Oracle has released a massive critical patch update covering a total of 270 new security vulnerabilities, with Oracle E-Business Suite the focus of a whopping 121 of them.
The quarterly Critical Patch Update Advisory for January 2017, second only to July's patch update in terms of the sheer number of patches, was released overnight, with the advice that "due to the threat posed by a successful attack, Oracle strongly recommends that customers apply CPU fixes as soon as possible".
Indeed, according to ERP security specialists ERPScan, 118 of the 121 vulnerabilities in the Oracle E-Business Suite the patches address "may be remotely exploitable without authentication".
The ERP system vulnerabilities cover not just the Oracle E-Business Suite, but also Oracle PeopleSoft, Oracle Retail Applications, Oracle JD Edwards, and Oracle Supply Chain products, as well as Oracle Database Server, Oracle Fusion Middleware, Oracle Tuxedo, Oracle WebLogic Server, MySQL, Solaris 11.3, and MICROS retail systems - among others.
Even Oracle banking software isn't immune from the patch onslaught.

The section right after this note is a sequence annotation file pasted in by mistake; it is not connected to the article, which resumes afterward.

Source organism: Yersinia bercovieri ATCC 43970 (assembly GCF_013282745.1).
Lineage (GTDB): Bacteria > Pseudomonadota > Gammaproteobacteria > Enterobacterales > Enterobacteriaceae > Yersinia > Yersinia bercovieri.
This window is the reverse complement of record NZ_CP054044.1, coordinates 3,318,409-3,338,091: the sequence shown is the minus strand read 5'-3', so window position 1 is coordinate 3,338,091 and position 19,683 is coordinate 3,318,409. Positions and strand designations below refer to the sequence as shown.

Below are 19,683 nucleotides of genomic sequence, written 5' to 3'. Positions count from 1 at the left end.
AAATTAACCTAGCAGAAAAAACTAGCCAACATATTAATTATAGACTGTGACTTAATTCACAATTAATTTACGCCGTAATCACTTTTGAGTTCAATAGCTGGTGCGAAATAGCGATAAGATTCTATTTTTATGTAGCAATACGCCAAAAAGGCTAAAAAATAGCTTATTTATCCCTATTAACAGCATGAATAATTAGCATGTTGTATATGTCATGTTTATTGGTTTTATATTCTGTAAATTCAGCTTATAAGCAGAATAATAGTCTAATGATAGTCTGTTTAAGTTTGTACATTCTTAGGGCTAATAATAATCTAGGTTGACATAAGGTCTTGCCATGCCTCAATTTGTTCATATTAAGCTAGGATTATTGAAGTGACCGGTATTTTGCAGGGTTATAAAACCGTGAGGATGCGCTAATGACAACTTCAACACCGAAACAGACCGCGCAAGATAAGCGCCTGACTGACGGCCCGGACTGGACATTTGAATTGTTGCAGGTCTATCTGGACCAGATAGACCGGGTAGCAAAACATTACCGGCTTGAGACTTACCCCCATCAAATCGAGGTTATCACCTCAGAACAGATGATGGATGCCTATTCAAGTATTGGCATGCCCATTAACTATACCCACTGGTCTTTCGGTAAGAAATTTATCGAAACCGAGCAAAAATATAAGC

The most critical involve Primavera P6 Enterprise Project Portfolio Management, Oracle WebLogic Server, PeopleSoft Enterprise PeopleTools, JD Edwards EnterpriseOne Tools and Enterprise Manager Base Platform, according to ERPScan.
The company also warned that its enterprise software has increasingly become the focus of attacks, and that it has also received reports of successful attacks exploiting vulnerabilities that the company has already patched, but which customers haven't applied.
"Oracle continues to periodically receive reports of attempts to maliciously exploit vulnerabilities for which Oracle has already released fixes," warned the advisory.
It continued: "In some instances, it has been reported that attackers have been successful because targeted customers had failed to apply available Oracle patches. Oracle therefore strongly recommends that customers remain on actively-supported versions and apply Critical Patch Update fixes without delay."
However, ERPScan suggested that part of the reason for the surge in number of Oracle patches, particularly for E-Business Suite, was simply the level of interest in it from security researchers.
"We can assume that Oracle EBS attracted third-party researchers attention, which resulted in the huge number of the vulnerabilities. For example, the surge of interest to SAP solutions in 2010 led to the skyrocketing number of the identified security issues (834 in 2010 vs. 131 in 2009). So, as a rule of thumb, when security researchers focus on an application, they will find security issues for sure," suggested ERPScan.
The huge release is stark contrast to Microsoft which issued its smallest ever patch release earlier this month, with just four fixes for January.
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